The question is in the title: can a Landau-Siegel zero be the only zero off the critical line for a Dirichlet L-function or does its existence imply the existence of a complex non trivial zero in the critical strip off the critical line?

This question came to my mind considering the sequence of trivial zeros in decreasing order for zeta as a $2$-periodic signal whose Fourier transform would be a $1/2$-periodic signal made of Dirac peaks (the former future physicist in me is speaking, sorry), which if we compactify partially the critical strip by identifying the vertical lines of real parts $0$ and $1$ becomes a single Dirac peak which is supported on $1/2$, hence the real part of the non trivial zeros under RH. So my idea is that adding a Landau-Siegel zero would create a non periodic signal made by the decreasing sequence of real zeros, whose Fourier transform would not be periodic either, suggesting the existence of a complex non trivial zero in the critical strip off the critical line.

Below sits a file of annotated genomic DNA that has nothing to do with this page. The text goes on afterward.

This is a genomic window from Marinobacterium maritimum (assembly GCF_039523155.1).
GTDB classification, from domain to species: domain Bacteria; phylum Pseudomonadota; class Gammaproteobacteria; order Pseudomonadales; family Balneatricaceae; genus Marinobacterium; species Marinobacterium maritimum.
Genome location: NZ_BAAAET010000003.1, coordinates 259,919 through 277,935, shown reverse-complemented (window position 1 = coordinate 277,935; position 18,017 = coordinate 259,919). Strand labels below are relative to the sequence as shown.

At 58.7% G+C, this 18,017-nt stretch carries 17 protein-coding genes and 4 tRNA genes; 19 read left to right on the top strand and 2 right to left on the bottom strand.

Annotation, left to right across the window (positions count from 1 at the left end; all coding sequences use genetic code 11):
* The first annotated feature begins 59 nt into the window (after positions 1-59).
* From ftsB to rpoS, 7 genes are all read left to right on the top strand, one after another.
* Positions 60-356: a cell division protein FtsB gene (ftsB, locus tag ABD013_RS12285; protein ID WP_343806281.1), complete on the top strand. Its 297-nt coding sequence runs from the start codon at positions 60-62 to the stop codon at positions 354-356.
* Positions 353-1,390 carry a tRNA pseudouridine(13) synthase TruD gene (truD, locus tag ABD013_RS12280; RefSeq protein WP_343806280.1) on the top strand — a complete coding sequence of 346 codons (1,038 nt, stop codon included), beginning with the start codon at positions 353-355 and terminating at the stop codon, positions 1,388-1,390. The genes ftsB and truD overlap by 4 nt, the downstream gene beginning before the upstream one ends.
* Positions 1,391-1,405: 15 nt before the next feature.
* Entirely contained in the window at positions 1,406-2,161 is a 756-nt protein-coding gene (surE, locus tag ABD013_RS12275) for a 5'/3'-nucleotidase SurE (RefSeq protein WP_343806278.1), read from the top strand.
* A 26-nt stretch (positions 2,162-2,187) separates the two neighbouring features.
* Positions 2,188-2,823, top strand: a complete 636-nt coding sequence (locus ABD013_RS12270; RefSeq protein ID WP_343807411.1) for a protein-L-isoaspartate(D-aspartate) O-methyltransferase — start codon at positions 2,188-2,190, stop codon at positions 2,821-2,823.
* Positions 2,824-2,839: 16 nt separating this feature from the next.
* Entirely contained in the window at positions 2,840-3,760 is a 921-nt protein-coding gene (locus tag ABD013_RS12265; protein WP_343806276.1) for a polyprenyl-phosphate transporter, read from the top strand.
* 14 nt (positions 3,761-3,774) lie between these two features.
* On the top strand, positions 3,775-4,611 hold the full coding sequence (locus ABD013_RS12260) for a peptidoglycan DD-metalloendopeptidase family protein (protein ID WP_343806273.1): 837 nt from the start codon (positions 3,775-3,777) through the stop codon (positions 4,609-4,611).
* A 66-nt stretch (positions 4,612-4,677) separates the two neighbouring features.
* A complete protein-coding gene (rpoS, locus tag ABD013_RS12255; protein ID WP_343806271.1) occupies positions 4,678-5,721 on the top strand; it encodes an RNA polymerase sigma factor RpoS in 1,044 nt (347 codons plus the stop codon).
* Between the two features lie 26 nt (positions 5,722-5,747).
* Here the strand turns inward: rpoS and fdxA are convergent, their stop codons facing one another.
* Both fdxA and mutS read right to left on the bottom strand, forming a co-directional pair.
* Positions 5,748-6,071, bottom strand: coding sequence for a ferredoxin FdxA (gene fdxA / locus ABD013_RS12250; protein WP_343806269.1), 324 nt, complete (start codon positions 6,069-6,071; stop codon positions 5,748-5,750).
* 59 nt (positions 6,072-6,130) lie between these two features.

So would the existence of a Landau-Siegel zero create such a havoc that the analogue of RH for the considered Dirichlet L-function would fail completely?

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